Methadone is the most commonly used medication for the long-term treatment of narcotic-addicted individuals. Some people stay on the medication for months, years, or even the remainder of their lives in order to avoid abusing opioid drugs. But does methadone have long-term effects on the user, and can these effects be harmful?
Methadone Maintenance Treatment
According to Harvard Medical School, “Methadone can be continued indefinitely, or the dose can be gradually reduced in preparation for withdrawal.” Patients who choose the former option often do so because they cannot stay off narcotics unless they have the help of methadone. However, this can mean the individual continues to take methadone about once a day for a very long time.
Long-term treatment with the use of methadone, or methadone maintenance treatment (MMT), has been found to be extremely beneficial for many individuals in recovery from opioid addiction. As stated by the NIJ, this treatment program “helps opioid-addicted patients alleviate withdrawal symptoms, reduce opiate cravings, and bring about a biochemical balance in the body in order to reduce the illicit use of opioids.” But, like all drugs, methadone does have long-term side effects.
Long-term Side Effects of Methadone
According to CESAR, methadone can cause “lung and respiration problems” when taken over a long period of time. This is because, like other opioids, the drug causes respiratory depression. Although methadone is specifically designed to create as few issues as possible for those who take it in the correct dosage, this could be a potentially problematic side effect of taking the drug for months or years.
In addition, women who take the drug for a long time may experience “menstrual cycle changes or lapse[s] in cycles.” This is not usually dangerous, but it can be a difficult change to which female methadone users must adjust. It is important to speak to your doctor when experiencing any of these symptoms and to also be aware that they may occur.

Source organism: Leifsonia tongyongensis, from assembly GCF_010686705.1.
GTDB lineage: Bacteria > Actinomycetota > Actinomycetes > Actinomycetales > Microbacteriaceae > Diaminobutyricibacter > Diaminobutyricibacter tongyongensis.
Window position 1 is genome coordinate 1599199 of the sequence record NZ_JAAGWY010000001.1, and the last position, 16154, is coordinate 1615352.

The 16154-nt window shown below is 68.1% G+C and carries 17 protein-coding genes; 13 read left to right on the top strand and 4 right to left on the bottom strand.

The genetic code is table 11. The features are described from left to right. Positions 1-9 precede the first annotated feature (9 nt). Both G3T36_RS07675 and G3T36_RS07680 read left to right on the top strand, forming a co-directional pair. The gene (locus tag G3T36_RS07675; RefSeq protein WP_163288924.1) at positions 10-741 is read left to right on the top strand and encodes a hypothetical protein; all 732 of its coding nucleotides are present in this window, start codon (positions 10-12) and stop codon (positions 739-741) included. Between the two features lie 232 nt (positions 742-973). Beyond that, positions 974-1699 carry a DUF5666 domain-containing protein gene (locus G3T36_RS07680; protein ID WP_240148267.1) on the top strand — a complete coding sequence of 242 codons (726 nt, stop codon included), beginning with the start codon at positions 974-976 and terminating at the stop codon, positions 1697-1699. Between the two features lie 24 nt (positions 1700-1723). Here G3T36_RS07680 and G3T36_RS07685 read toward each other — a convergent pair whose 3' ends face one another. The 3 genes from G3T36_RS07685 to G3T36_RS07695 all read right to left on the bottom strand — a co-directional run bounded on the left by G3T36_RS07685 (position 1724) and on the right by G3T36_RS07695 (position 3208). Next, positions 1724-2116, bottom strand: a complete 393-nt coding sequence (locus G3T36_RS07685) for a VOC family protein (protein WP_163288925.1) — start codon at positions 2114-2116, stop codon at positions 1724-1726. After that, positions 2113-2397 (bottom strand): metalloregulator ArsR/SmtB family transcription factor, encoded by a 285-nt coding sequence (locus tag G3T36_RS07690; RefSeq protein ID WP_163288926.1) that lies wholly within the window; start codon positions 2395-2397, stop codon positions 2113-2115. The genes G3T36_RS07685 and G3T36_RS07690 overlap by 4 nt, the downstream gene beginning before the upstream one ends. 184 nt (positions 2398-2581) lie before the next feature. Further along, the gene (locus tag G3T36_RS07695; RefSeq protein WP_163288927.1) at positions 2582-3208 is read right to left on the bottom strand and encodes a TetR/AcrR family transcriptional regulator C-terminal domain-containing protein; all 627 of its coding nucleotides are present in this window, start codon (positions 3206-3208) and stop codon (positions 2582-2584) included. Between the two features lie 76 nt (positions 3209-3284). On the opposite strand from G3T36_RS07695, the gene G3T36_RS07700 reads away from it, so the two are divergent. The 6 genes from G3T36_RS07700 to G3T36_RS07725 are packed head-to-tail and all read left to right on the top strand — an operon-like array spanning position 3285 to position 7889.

Will These Side Effects Affect My Health?
In truth, these side effects likely won’t harm your health in an extreme way. Most of them can be managed or your dosage amount can be changed to help you avoid them. However, if they do become permanent or problematic, they will never be as harmful as the effects of continued opioid abuse.
The health risks of continuing to abuse drugs, especially injection drugs, are much higher than those associated with methadone use. Because the drug is not prescribed in large doses, it does not usually cause dangerous side effects when taken over a long period of time. Even if these issues do occur, the positives of methadone outweigh the negatives when it helps
- Reduce recovering individuals’ instances of drug abuse
- Reduce mortality rates
- Reduce the spread of transmittable diseases
- Reduce criminal activity
- Improve pregnancy outcomes
- Improve family stability
- Improve job stability
- Improve overall life satisfaction
Though the drug does have side effects just like every other medication, those associated with regular, long-term use are mild and should not harm your health irreparably.